In his evidence to the select committees, Mr Rubenstein said “abuse” of the use of guarantees by companies was “widespread” and that there were “a number of advisers out there, respected firms, who were advising their clients on ways to reduce their PPF levy”

What is not clear from the story is whether he is saying the abuse and the advice on reduction are always, normally or merely sometimes one and the same, but the reputational costs of lawyers saying, I merely advise [on the loophole I discovered] and my client decides whether to exploit it, appear to be growing.

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Lawyers, advocates and the perils of description

Those of us who follow Giles Peaker on twitter (as @nearlylegal – follow him, he’s excellent especially if you have any interest in in housing) will know of his penchant for taking unregulated legal services providers to task about the way they describe their offerings to the public.  I’m glad to say he’s written up some of these encounters in a blog post well worth a read for those of you interested in the regulation of legal services.

His basic concern is that clients will be misled by claims from these unregulated suppliers that they are ‘lawyers’ when they are not solicitors and barristers (or CILEX or… etc.). Another concern is they claim to be advocates, but do not have rights of audience.  Some also claim to be scholars of jurisprudence. Giles seems less worried about them. I will not speculate as to why.

Of course one can claim to be a lawyer if one delivers law in some form (and indeed my own work has shown such ‘non’-lawyers can – in the right circumstances – get pretty good at it).  And I suppose one can say one does advocacy if judges permit me (sometimes? regularly?) to represent my clients even if I do not have a right of audience (say as a McKenzie friend or in tribunals where I do not need such a right of audience). Voila, I am an advocate: like it or not because the term is not protected by legislation.   The ‘truth’ of such claims does not mean the clients are not misled however.  By describing myself as a lawyer clients might be misled into thinking I am similarly qualified to being a solicitor (my recollection is that LSB/LSCP  research pointed in this direction). And saying I am an advocate does not mean I can definitely represent you if I do need a judge to allow me to act as an advocate without a right of audience.  There are even greater problems if I imply I am able to conduct litigation.  As Giles points out, clients of ‘advocates’ or ‘lawyers’ outside of legal services regulation are unlikely to have the post facto protections of claiming on their lawyers insurance or making complaints to the Ombudsman if things go wrong. They are not big protections but they are not insignificant either, especially the Ombudsman.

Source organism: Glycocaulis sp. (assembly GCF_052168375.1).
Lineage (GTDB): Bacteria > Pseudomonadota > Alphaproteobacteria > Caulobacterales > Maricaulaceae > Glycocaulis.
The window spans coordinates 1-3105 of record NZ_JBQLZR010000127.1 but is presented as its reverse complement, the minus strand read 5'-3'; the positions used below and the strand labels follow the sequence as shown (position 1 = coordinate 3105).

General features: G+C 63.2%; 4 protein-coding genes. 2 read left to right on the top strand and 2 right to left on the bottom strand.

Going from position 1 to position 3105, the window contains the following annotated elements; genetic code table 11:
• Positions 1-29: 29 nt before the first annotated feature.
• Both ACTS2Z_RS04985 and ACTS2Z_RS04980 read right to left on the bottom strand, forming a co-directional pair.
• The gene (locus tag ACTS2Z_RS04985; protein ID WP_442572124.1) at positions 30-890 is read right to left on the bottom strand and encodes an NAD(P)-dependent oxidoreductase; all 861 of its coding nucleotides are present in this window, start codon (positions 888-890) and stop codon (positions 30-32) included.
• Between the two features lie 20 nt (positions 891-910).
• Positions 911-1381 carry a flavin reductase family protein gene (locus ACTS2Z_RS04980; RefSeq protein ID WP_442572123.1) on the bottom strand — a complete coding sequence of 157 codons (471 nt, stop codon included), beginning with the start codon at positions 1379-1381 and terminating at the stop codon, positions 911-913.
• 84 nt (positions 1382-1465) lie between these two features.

Giles is doing a manful job in collating this kind of potentially misleading (and sometimes I think more unequivocally misleading) marketing by unregulated providers. What he is not really able to do is collect much evidence of actual harm or the even trickier job of balancing the potential harms and the potential benefits of a cheaper unregulated sector where the law demands no regulation.  (In fact, whether it is cheaper is not much evidenced, I think, outside of wills.)  Neither the LSB nor the LSCP have shown they have the resources to do this properly either (the LSCP’s McKenzie Friend research did more than scratch the surface but it is quite a long way from an adequate evidence base for policy in the area). What we essentially have is educated guesses and interesting stories about the dark recesses of what may be a sizeable part of the legal services market. It is also an important part of the market aimed at the interests of sometimes vulnerable consumers. We should do better.


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Trigger warning on Trigger warnings

Warning: the Mail on Sunday sometimes publishes pointless poop. There, I said it.

Legal Cheek (*rolls eyes*) are recycling a story in the Mail on Sunday (*feels dirty and rolls eyes*) which I think may have first aired in some form in the Times (*rolls eyes in a more disappointed expectations kind of way*) about law schools giving trigger warnings to Law Students if the classes are going to discuss ‘potentially distressing’ material. For the record: